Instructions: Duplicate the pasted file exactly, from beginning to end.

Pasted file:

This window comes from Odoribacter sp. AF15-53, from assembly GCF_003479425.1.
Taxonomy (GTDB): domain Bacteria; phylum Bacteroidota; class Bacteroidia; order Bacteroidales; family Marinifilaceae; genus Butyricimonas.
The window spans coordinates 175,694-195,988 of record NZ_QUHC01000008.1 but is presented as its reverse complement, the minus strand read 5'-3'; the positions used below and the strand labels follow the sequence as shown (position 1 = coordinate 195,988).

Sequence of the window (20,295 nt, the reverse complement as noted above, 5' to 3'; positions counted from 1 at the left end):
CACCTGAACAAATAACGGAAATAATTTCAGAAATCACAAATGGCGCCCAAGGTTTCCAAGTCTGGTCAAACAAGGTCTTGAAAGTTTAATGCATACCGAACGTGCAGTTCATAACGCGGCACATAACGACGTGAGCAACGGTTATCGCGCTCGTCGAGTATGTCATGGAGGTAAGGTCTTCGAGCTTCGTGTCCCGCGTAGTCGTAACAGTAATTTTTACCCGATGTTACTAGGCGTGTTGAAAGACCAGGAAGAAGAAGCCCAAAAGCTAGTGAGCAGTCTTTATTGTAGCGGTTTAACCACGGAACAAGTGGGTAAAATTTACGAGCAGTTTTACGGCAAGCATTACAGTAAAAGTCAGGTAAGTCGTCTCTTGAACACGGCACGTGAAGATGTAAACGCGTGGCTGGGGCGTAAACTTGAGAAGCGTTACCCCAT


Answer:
This window comes from Odoribacter sp. AF15-53, from assembly GCF_003479425.1.
Taxonomy (GTDB): domain Bacteria; phylum Bacteroidota; class Bacteroidia; order Bacteroidales; family Marinifilaceae; genus Butyricimonas.
The window spans coordinates 175,694-195,988 of record NZ_QUHC01000008.1 but is presented as its reverse complement, the minus strand read 5'-3'; the positions used below and the strand labels follow the sequence as shown (position 1 = coordinate 195,988).

Sequence of the window (20,295 nt, the reverse complement as noted above, 5' to 3'; positions counted from 1 at the left end):
CACCTGAACAAATAACGGAAATAATTTCAGAAATCACAAATGGCGCCCAAGGTTTCCAAGTCTGGTCAAACAAGGTCTTGAAAGTTTAATGCATACCGAACGTGCAGTTCATAACGCGGCACATAACGACGTGAGCAACGGTTATCGCGCTCGTCGAGTATGTCATGGAGGTAAGGTCTTCGAGCTTCGTGTCCCGCGTAGTCGTAACAGTAATTTTTACCCGATGTTACTAGGCGTGTTGAAAGACCAGGAAGAAGAAGCCCAAAAGCTAGTGAGCAGTCTTTATTGTAGCGGTTTAACCACGGAACAAGTGGGTAAAATTTACGAGCAGTTTTACGGCAAGCATTACAGTAAAAGTCAGGTAAGTCGTCTCTTGAACACGGCACGTGAAGATGTAAACGCGTGGCTGGGGCGTAAACTTGAGAAGCGTTACCCCAT